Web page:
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New policy models and cost-cutting technologies could help nuclear play vital role in climate solutions

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Sep 05, 2018
"Nuclear energy can't compete on cost with cheap natural gas or renewables..."
" gas, wind and solar..."
Correction: carbon-free nuclear energy can't compete on cost with cheap natural gas; intermittent renewables don't displace coal or gas, they just provide them with "greenwashing". Wind and solar have reached an outstanding milestone of a terawatt of installed-capacity globally at cost of trillions of dollars and huge ecological impacts with almost nothing to show in terms of reducing emissions; natural gas(methane: worse than CO2) have halved CO2 emissions while intermittent renewables have taken the credits.

"A carbon tax will kill renewable deployment because it will increase the price of natural gas which is a backup for RE. But it will make nuclear power immediately profitable. This is why a lot of "greens" are really against it deep in their hearts."
"The competition between renewables and fossil fuel is an illusion. They actually support each other."

Sep 05, 2018
" gas..."
Natural gas(fracking) is far much more profitable than carbon-free nuclear, thanks to poor regulations and "greenwashing" provided by the intermittent renewables with full support of fake-environmentalists and vested interests.
"Fracking produces tons of radioactive waste."

"Nuclear energy takes into account the cost of decommissioning from the start. It also internalizes all externalities. So why don't other technologies do that too?"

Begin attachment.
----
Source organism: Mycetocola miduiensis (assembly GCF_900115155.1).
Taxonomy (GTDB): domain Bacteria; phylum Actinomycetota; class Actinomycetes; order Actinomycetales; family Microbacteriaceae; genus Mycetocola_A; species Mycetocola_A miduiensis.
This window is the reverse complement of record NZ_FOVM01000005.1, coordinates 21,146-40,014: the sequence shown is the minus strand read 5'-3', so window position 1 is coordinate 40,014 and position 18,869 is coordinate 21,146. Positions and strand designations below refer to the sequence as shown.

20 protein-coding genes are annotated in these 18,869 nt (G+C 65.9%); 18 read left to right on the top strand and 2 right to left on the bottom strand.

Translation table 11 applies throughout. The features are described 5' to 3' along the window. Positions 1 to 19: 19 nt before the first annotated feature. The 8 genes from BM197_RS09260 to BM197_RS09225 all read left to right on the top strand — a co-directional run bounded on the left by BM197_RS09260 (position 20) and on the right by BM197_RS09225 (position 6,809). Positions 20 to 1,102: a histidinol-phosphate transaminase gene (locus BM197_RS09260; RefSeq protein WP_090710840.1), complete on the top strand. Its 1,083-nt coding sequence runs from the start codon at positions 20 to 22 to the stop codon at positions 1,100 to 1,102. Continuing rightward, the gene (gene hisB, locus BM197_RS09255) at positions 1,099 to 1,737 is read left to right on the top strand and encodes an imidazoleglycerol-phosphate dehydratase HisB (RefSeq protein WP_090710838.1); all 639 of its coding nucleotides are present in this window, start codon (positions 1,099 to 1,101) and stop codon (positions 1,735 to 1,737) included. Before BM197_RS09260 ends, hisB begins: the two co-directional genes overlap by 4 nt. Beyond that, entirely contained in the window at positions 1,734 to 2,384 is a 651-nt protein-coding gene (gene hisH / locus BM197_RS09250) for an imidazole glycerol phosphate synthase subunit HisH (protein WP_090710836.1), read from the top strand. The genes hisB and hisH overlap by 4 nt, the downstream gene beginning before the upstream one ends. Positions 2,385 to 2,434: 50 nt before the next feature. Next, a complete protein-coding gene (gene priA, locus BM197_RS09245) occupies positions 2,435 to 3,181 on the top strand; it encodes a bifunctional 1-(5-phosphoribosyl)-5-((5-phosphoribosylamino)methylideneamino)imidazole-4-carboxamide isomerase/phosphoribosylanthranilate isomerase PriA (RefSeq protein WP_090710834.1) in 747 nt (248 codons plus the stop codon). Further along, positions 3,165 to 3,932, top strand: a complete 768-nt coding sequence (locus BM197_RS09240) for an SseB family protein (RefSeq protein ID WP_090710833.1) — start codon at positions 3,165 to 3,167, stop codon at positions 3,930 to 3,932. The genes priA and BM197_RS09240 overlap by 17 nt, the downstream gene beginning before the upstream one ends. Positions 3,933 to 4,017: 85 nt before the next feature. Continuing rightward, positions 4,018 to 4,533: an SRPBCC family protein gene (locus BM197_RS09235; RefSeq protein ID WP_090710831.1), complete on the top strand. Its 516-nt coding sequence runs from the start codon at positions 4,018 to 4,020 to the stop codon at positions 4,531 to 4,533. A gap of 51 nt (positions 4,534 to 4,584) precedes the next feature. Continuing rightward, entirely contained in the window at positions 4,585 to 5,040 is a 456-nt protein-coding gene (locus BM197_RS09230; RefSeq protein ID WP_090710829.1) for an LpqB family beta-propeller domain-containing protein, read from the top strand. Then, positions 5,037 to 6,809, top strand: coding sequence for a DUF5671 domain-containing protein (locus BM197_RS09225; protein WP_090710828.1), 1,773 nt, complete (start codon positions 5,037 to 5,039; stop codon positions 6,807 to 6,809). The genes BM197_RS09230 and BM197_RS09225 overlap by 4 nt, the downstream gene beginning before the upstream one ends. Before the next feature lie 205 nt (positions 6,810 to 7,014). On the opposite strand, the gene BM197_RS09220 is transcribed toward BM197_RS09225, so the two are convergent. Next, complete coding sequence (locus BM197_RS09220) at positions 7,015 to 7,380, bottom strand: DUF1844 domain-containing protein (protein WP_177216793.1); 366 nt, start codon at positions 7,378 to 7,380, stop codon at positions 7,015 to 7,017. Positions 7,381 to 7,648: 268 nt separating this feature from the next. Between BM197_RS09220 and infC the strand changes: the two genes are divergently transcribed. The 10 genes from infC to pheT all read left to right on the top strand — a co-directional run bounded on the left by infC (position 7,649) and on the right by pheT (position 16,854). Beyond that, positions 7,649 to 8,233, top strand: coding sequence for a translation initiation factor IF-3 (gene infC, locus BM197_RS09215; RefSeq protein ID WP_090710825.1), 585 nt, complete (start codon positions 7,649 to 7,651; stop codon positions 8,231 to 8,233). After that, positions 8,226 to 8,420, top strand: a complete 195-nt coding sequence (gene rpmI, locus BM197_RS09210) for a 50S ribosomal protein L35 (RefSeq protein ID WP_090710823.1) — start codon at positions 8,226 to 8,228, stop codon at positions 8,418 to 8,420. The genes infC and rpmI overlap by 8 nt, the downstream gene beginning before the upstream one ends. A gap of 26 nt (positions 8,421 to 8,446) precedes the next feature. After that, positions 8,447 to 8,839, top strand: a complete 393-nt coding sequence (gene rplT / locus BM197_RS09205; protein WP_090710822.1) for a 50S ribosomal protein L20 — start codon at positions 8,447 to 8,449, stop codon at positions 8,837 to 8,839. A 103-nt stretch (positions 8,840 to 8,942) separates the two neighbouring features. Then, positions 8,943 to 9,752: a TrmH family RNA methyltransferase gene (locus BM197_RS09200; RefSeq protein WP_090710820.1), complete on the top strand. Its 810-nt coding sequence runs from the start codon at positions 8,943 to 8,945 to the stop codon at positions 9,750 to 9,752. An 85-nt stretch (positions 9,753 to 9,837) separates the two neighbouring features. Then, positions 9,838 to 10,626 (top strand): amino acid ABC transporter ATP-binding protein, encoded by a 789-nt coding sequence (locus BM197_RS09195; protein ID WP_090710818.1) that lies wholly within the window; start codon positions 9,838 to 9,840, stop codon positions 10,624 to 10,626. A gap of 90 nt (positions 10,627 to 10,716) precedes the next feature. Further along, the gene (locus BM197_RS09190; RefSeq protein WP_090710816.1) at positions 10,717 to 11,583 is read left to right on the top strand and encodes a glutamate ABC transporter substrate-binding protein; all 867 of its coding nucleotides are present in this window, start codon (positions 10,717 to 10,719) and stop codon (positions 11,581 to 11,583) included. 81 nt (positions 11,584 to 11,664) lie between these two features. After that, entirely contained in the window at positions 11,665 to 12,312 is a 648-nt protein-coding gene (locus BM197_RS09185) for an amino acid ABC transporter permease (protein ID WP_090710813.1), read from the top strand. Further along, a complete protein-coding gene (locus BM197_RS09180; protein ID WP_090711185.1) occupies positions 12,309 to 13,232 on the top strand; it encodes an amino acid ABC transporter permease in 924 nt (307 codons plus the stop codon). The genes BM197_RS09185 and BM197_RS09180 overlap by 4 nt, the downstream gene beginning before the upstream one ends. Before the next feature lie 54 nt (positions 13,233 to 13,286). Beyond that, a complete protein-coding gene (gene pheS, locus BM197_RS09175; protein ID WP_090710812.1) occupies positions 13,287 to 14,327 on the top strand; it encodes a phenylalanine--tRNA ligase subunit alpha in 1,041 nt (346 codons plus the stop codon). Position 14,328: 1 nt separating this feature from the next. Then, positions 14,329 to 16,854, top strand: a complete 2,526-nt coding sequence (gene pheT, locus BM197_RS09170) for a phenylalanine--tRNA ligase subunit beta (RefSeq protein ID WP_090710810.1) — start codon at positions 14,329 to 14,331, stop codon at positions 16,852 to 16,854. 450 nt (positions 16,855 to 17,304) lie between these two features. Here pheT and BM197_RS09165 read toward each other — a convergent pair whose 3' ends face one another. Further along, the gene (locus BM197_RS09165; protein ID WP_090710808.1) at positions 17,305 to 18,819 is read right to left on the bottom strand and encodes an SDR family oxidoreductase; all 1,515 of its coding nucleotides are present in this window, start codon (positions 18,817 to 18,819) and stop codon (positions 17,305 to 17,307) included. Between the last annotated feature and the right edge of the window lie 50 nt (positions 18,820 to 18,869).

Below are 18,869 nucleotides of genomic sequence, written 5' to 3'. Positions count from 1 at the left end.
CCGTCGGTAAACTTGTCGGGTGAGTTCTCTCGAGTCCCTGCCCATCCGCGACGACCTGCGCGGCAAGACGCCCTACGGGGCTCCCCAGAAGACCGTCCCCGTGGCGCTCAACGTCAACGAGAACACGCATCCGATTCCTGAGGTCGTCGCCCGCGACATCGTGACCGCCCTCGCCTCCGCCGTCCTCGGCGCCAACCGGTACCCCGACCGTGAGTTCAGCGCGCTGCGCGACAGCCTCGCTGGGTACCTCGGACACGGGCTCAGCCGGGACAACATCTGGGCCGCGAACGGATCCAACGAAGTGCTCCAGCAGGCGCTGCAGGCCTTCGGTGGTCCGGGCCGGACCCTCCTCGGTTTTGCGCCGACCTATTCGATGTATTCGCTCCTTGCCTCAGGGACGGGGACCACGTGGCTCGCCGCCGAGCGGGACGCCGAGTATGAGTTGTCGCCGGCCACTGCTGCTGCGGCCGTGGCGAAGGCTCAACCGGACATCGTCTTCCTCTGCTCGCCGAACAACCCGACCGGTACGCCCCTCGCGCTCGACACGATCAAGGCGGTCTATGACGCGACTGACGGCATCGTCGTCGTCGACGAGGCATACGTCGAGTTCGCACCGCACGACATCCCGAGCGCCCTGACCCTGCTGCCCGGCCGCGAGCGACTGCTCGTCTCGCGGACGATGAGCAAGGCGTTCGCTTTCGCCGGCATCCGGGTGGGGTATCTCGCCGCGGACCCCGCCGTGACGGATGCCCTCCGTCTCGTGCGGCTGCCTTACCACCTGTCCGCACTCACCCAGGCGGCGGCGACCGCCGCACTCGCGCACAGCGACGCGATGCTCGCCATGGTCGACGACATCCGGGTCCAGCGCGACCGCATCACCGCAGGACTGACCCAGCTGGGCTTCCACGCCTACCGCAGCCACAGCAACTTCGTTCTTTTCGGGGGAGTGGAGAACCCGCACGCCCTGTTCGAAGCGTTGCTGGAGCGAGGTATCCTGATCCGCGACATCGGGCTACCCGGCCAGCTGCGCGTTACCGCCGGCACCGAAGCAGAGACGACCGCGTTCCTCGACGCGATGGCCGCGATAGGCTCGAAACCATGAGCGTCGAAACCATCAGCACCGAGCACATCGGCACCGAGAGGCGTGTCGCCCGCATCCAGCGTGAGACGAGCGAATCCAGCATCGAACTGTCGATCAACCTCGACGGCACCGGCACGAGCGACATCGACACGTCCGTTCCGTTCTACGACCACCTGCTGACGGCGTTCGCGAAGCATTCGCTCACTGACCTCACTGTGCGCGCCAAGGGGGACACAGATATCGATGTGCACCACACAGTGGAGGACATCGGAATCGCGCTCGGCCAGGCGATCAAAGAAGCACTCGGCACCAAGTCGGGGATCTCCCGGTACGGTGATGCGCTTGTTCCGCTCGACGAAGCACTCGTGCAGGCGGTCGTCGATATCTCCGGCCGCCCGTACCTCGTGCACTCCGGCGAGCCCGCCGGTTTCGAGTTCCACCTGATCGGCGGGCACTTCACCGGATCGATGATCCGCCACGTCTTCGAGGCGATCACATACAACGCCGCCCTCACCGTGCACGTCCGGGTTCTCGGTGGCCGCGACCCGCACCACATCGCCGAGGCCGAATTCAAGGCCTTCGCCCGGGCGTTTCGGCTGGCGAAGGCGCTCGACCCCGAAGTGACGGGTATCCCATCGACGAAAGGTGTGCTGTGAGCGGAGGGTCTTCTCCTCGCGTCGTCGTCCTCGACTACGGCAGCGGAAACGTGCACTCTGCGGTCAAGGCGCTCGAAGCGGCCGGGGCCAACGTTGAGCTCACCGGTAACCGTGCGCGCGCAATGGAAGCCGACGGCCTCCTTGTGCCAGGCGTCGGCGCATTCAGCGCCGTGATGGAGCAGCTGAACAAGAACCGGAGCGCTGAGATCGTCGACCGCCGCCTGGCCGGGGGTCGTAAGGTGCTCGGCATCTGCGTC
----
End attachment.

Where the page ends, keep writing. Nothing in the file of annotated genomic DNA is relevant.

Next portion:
"If other energy technologies would have to meet the same pollution, safety and reliability standards that nuclear meets, then those other technologies would become wildly expensive and totally unaffordable. They would be wiped out overnight, forever."
"Most electricity sources have significant land requirements for fuel extraction, generation and waste disposal. These external costs are not reflected in electricity market prices"

Sep 05, 2018
I think the point of the article was pretty clear. A price needs to be placed on the use of fossil fuel consumption, as well as some odd things like concrete in proportion to the amount of CO2 they release. By doing that then nuclear can become a viable green alternative and compete somewhat. I still don't see how nuclear can compete against free in the long run, but it could if nuclear got aggressive in challenging fossil fuels dominance in electricity generation,

The best thing that can happen is for coal to die, and have Solar PV farms covering the vast abandoned strip mines that litter the Appalachians that would never to be reclaimed otherwise.
Add in Utility-scale energy storage,

Sep 06, 2018
The current infrastructure all centers around large fossil fuel installations. Most renewable energy installations are dispersed and feed into the system from the periphery. If we don't want to rebuild our entire infrastructure we need to put major electricity generation at the same locations where we decommission the current fossil fuel plants, and nuclear is the only energy production system dense enough to be a "drop in" replacement.